Updated: Aug 14
Six of the best lyrics from the South London indie singer's new album The Theory of Whatever.
Finally. Jamie T is back. On July 22nd, he released new album The Theory of Whatever. This is his first proper record in six years. B Sides (06-17) was a compilation of workings that was only gifted to the world in 2018 as it was unintentionally leaked by someone else.
So to celebrate the length of this hiatus, rather than bemoan it, I’ll use six as my structure for this piece. Here are 6 of his best lyrics from the 13-track The Theory of Whatever.
‘90s Cars’ – Verse 2
“I'm the last of the bastards / Bar staff have to be nice to and save a seat / They talk to me the same way that they talk to police / With an air of distaste / A bell of hate / Welcome to the working week”
Setting the scene in a pub and namechecking the police in one fell swoop… Yep, Jamie T hasn’t lost it. The opening track raises the curtain for this long-awaited new album nicely.
The above section is Jamie musing about being a regular in a British pub, his lyrics as on the nose as ever. The second verse lends itself perfectly to the essence of the song, which is one of self-loathing and feeling like you are stuck in a rut.
‘The Old Style Raiders’ – Pre-Chorus
“'Cause it's not fair to grow inside / When from the outside in it looks alright / But inside out life, it seems unkind / And when the walls they scream like killing dogs / 'Cause it's not fair to tell a lie / Forever unwashed in the sin so rife / And if you didn't know bеtter / You'd swear sometimеs / That you never knew love”
There’s a lot to unpack in this lead single and indeed the above lyrical selection. He tells of a negative emotion developing within someone making life “seems unkind” when “from the outside in it looks alright”.
In my interpretation, this is him acknowledging how unfair it is that someone could seem happy, when in reality they are struggling mentally. Despite The final part seems to be him wondering if he’s ever experienced true love in some form, particularly romantically.
‘British Hell’ – Verse 2
“That feeling of half-empty / I remember middle twenty I was arrogant and uncouth / I know exactly who you are”
Although not my favourite track on the record, this verse has a classic Jamie T touch, shown most obviously with even a slick mention of “coup de grâce”. Now in his mid-thirties, he is reflecting on how naïve he was a decade previously.
He is having a conversation with a woman in a bar and sees right through her schtick. “That feeling of half-empty” pinpoints that lack of direction many young adults feel
St. George Wharf Tower - verse 2
“Mamma didn't raise no fool / Mamma, am I strong enough / To deal with these blues? / All my life, playing in the waiting rooms / Always wanted kids, you know? / But the pressure at work”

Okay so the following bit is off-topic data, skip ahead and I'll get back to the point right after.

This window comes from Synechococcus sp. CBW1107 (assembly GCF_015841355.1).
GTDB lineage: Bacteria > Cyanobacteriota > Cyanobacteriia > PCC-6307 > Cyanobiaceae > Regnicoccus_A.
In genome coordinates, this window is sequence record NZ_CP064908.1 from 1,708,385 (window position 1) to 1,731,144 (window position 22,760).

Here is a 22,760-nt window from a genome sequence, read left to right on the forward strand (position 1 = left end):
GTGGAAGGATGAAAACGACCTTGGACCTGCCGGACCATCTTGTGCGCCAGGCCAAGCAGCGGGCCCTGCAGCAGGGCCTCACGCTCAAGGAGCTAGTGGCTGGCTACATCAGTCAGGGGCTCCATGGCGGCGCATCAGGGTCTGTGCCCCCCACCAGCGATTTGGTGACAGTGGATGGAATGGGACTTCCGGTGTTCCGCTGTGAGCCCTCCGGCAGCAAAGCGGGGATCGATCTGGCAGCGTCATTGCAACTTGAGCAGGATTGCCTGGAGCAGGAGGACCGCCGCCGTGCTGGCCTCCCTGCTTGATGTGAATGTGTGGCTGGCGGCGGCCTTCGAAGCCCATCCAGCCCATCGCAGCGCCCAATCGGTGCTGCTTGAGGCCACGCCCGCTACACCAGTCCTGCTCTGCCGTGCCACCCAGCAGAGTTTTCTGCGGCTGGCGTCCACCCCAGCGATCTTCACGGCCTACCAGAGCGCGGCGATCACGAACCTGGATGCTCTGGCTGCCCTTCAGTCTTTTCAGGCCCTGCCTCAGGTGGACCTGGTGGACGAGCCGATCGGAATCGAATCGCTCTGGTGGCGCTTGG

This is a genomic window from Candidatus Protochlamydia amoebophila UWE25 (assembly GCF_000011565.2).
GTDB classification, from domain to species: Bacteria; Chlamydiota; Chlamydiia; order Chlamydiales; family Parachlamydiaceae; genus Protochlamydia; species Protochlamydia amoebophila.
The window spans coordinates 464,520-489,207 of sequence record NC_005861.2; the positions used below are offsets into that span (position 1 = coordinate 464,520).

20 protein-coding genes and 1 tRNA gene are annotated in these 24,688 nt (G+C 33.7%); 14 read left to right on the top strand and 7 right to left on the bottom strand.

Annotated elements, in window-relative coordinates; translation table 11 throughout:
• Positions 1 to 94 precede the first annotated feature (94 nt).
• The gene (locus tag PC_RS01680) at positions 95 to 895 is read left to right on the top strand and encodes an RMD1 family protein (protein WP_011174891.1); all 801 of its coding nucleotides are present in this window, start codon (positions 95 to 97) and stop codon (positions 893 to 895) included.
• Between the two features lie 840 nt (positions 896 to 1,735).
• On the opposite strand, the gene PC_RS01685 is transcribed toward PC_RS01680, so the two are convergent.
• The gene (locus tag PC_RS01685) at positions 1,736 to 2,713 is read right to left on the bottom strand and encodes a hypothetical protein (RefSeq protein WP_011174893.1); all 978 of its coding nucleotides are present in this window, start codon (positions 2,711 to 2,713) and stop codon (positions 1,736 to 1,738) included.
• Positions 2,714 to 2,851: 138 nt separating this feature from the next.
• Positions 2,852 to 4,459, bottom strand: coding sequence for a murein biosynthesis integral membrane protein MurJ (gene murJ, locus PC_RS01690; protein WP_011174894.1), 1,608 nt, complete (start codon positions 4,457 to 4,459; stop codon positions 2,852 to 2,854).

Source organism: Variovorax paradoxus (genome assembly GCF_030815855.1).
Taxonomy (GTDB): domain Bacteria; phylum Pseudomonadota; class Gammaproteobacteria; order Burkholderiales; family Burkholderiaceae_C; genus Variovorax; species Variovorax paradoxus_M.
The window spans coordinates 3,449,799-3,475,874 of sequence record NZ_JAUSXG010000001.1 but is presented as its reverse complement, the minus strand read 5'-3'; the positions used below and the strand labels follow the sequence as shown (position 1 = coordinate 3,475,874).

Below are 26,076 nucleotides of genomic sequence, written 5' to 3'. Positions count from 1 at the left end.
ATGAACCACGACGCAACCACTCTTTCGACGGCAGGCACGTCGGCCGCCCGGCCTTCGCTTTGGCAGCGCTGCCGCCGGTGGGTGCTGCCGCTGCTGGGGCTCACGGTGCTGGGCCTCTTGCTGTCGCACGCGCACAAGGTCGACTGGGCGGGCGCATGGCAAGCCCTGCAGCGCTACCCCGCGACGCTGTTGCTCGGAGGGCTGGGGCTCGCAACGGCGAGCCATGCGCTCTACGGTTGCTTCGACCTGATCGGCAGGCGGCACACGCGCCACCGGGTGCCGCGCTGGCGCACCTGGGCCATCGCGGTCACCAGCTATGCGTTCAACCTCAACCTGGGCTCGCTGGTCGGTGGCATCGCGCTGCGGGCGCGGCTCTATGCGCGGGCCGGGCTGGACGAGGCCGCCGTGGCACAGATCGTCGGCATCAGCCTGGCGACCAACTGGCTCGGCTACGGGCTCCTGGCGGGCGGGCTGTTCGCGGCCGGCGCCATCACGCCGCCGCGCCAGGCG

There’s obviously a clear admission of him wanting children, attributing not having done so to music getting in his way. But asking his mother if he is “strong enough” to negotiate the “blues” he is feeling is heartbreaking. Part of Jamie T’s early rise to stardom was his ability to communicate his feelings of anxiety and panic through music.
He lyricised so unflinchingly about his mental health in the late-2000s that it almost subconsciously resonated with thousands of people, especially men. This is a modern-day example of this, showing commendable vulnerability in seemingly asking a loved one for support.
‘Thank You’ – Verse 3
“And yes I do mind if he smokes / And no I've never met Steve / And if he can't pronounce my name I bet like you / He'll call me Addison… Lee”
After mentioning a potential partner’s taxi rating (likely Uber) being “comfortably a 4.5”, he goes on to describe their relationship as like being her personal taxi driver. He jokes that her and her friend could call him taxi company Addison Lee, as they are taking advantage of the rides he is giving them.
It hints at these deeds taking place when they are half cut, requesting to light a cigarette in the car and struggling to speak without slurring. The lyrics are jovial and reflects this bizarre, moreish song.
‘Old Republican’ - Chorus
“Well I’m bored of cigarette smoking / And I miss you more when I get high / I wanna take away something / From nothing /Please don't pass me by”
Although one of the less relatable lyrics for non-smokers like myself, it’s the vocal conviction in this chorus that is so powerful. He is repeating it like a mantra, reminding himself of his negative feeling towards certain vices he relies too heavily
He wants to make the most of his time (“Please don’t pass me by”) and points to the irony of getting high when this in fact makes him pine for a loved one even more. This tune drops you right into the artist’s shoes, which is the result of brilliant songwriting.
There you have it, the best lyrics from The Theory Of Whatever from where I’m currently standing. It should also be said that I may have misinterpreted some of the lyrics I have handpicked, but the ambiguous beauty of lyricism means I can pretend I’m not wrong...
Please feel free to let us know what you made of this record, or indeed your own favourite lyrics on it, by tweeting us @BFloodlights.